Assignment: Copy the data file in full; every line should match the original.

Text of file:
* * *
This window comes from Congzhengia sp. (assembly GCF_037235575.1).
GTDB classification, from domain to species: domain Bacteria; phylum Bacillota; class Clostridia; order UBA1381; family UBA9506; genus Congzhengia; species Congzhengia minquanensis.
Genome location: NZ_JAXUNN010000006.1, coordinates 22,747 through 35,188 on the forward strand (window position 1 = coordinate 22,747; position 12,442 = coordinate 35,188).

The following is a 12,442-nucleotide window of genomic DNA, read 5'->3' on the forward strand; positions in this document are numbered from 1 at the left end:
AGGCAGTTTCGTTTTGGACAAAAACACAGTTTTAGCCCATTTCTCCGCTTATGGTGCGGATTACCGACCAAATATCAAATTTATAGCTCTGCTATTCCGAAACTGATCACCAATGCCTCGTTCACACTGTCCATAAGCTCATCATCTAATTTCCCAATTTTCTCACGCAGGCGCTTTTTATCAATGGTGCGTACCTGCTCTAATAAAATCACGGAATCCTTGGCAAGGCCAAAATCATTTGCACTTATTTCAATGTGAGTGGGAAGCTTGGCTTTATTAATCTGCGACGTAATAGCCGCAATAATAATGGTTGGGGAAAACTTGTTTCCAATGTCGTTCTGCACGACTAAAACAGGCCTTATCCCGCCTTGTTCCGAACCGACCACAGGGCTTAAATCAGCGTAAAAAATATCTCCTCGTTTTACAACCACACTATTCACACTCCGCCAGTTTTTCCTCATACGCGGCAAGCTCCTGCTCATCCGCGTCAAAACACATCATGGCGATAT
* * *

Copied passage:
This window comes from Congzhengia sp. (assembly GCF_037235575.1).
GTDB classification, from domain to species: domain Bacteria; phylum Bacillota; class Clostridia; order UBA1381; family UBA9506; genus Congzhengia; species Congzhengia minquanensis.
Genome location: NZ_JAXUNN010000006.1, coordinates 22,747 through 35,188 on the forward strand (window position 1 = coordinate 22,747; position 12,442 = coordinate 35,188).

The following is a 12,442-nucleotide window of genomic DNA, read 5'->3' on the forward strand; positions in this document are numbered from 1 at the left end:
AGGCAGTTTCGTTTTGGACAAAAACACAGTTTTAGCCCATTTCTCCGCTTATGGTGCGGATTACCGACCAAATATCAAATTTATAGCTCTGCTATTCCGAAACTGATCACCAATGCCTCGTTCACACTGTCCATAAGCTCATCATCTAATTTCCCAATTTTCTCACGCAGGCGCTTTTTATCAATGGTGCGTACCTGCTCTAATAAAATCACGGAATCCTTGGCAAGGCCAAAATCATTTGCACTTATTTCAATGTGAGTGGGAAGCTTGGCTTTATTAATCTGCGACGTAATAGCCGCAATAATAATGGTTGGGGAAAACTTGTTTCCAATGTCGTTCTGCACGACTAAAACAGGCCTTATCCCGCCTTGTTCCGAACCGACCACAGGGCTTAAATCAGCGTAAAAAATATCTCCTCGTTTTACAACCACACTATTCACACTCCGCCAGTTTTTCCTCATACGCGGCAAGCTCCTGCTCATCCGCGTCAAAACACATCATGGCGATAT